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7 of 17&n!rnnnnrrnnn#8nn-n!&"rrrn&rrr#8nnn!rrrrnn#"nnrnnA#5rrnnnrn#rrnn n9""n&r"n&rrrn-#Bnnn nr"?rn"nrnnrr"""nnnnnn#8nnrnnn#,rn"nn#rn"nnrnrrnrrrn&rnrrnrnrnnnnr$(n'..''%#rnrnnnrnnrnnnrnn!nr"n&&"nn#8r"nnrnnn#n"nn""nrnnn# r?nrnrrn"n#,r#n)nrrrr""nrrnnn#nr#59n&nr&nr#6,rrr&n&nnnn#,rn&""6$5'.22''2%#,r"r&nnrrrrn#nrrrnn##nrrn&"r"n#@"nr"nnn!rnrn""nn&nr#-r6"6nnrn:8-nnnrnr"rrn"nnn:5rnrn&nnnnnnn:nn9-&59"&
8 of 17rrnrnnrn+9&rn"&&"nrn"# r?"rrrnnrnrn#5$'..%rnn&nn>nn nr ,nrnrrnnrnnnrnnr"n&rrr#,rnrnnrr!r"rnrnrnrrnrnr#>nnrrrnrrn"&!rnrr&*n"##rnnrrn)&rrnnrnnnn-nr&*rrnrn&*n$'2<%# 5nr6nn6rnn#,rn-nnnnnr6rr&"n6n6n n*n6rrnnrrr&n"rr"#1rn:(rrrn&n: ,rnrrr "nrnnrnn!nn-rn#nrrrn n"6r6rrr66n&n"nrnnnnn#,rn&rn&&r&n&"rnn&"n"n nrnnn"r"n"rnrr-"n!n&66nnnnnnn#>n-&rnnrn&nrnnrrr&"n&rnn $'<<%# ,rrn"nrnn ,r-rrrr&*r
9 of 17n$n&nnn-%"$nnnnn%&r"$n&n%r$rnn%r&$6n6-nn%$nn%#r&nrnr&rrnrnn"nnrn$'<2%# ,rr"nn"nn"nnrrr"nrn&n#nnrnrn n"nnnn&rrrrnnnn*n&rnrnrnnrrnn$'<%# Disciplinary power uses the twin instruments of obs ervation and judgment, and the judgment is by necessity judgmental; is categorised by a satisfactoryunsatisfactory dichotomy. Such normalizing judgments are so pervas ive as to override their specific instances. "Humanistic" teachers may protest that t hey punish the misbehaviour and not the person; this may be true of their intentions, b ut does not describe the effects. Again Foucault spells it out; the judgments not only dimi nish the aberrant behaviour; they also produce the person:,rrr7nnnnrnn&n"r"rnrnr"r"#+nrnn*n"6nr6!rnrnnnr-nn"$'2'%#This translation of act into essence, of misbehavio ur into attitude, of error into ignorance, of absence into inability, is one of the political functions of Psychology. This transformation of event into label is an epistemolo gical error, a misrepresentation of the functioning process, but is crucial to the construc tion of those "individuals" of whom Foucault speaks. For as he indicates so clearly, th at individual first constructed in the eighteenth century, that educated individual being continuously recreated in "developed" twentieth century countries, is not characterised b y passion, creativity and an independent mind. On the contrary, the individual i s a person cleverly moulded by disciplinary power to be utterly reasonable (that i s, to deny emotion), completely responsible (that is, to deny spontaneity and creat ivity), and to be loyal and dependable (that is, to deny independent thought and action).Illich (1971) reached similar conclusions:Cnrr"rr""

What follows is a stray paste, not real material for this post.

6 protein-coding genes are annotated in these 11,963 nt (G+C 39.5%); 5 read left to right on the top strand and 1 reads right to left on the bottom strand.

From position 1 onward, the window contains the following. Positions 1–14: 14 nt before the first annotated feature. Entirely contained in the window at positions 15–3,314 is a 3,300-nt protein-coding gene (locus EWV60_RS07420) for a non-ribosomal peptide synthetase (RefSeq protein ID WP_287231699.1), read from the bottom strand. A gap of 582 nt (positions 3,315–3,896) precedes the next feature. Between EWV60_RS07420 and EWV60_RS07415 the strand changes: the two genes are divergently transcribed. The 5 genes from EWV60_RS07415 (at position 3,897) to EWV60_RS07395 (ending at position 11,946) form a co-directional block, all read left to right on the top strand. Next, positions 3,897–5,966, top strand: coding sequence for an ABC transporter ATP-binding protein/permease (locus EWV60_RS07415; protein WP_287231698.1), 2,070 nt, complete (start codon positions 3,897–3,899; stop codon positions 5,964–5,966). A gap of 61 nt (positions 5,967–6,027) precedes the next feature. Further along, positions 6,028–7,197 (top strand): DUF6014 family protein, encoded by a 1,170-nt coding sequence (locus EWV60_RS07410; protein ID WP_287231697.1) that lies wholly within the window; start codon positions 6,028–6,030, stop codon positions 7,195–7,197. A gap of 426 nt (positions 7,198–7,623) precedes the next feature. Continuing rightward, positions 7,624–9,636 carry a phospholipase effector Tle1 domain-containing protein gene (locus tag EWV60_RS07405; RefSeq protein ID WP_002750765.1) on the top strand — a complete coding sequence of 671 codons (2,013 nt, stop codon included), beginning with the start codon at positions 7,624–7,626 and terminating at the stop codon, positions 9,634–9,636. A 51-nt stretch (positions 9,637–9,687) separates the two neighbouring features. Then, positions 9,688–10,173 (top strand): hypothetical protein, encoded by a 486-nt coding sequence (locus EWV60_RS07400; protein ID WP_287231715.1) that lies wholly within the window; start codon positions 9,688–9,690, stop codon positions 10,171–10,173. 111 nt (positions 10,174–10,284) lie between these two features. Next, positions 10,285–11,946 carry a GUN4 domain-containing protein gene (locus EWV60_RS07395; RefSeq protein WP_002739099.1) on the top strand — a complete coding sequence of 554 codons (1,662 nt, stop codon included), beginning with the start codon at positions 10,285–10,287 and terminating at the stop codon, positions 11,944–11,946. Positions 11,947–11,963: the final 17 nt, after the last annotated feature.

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12 of 17rrnrnrnn-&r&rnnnn*-&&rn nnn"#+r"nnn nnrnnrr-r#,rn*rnrrnnn&rn"rrn&rrnnn7nnrrn#nrrnrn"-&nrrrrnnr"nrn"r&nr&nn,rnnrnnr*,rnr"&nrnnn!###,r6nrnn6rr"r&n"nrn$5'..%# 1rn&nrn&&nrnrnnnrnrnrrn-nr"6rrr8n9:6n-nnrrnnn)nrnnrnnrnr-rnn&nrr#4rr"nrrnr#,rrrrnr-nrr&nrrnrn)r"nrnrnn&nr-n#n;nnr&&nr-nnrn!@nnrr&nr-nnr!n;nn,rnn#$?n&rnnnnrrnrnn&r%#8nrr&nr-n"r&rrnnnnnrrn#(rr"r-n"rnnnn!-n&*&n!-nrnnnn)nrnnr&*n#-nrnnrnnnn*r"nrnnrrnrn$&rnn%nn
13 of 17r#(rnrnnnrnnrnrr"rnrnrn#,rnn"nr-nrnnnrrr&*rnr&nrnnrnnrrrnnnnr-nnnr&r&r&"&rrnrnnn&&rrnrrnnr#8rnrn"nrr #r"nn"n&nnrrnrnr#nnnnrn"nnnnnnnrrnnnrrrr*rrn"rrn-#+n&!rrn)n"nnrnrnrnnn rr-nrn###rnn###rnnrn$5'..%# 0rn&nrrnnnrrnrn#85rrnrnrnnnnrn)nrnnnn#n8rrrnnrnrn&rrnnrnrn&nnnrr&rn&nnn7n&7nrrnn7n7rnnr&nnnnn#8nrn5$'..%nrnrrn#nrrnrn&r"r)n" nrnnr$rnn%r"&nrrnnrr"rnr*nnrrnn&rnrr&n"nnrrn)nrnnnn-rr"&nn"nn"nr6n6r"&!rnr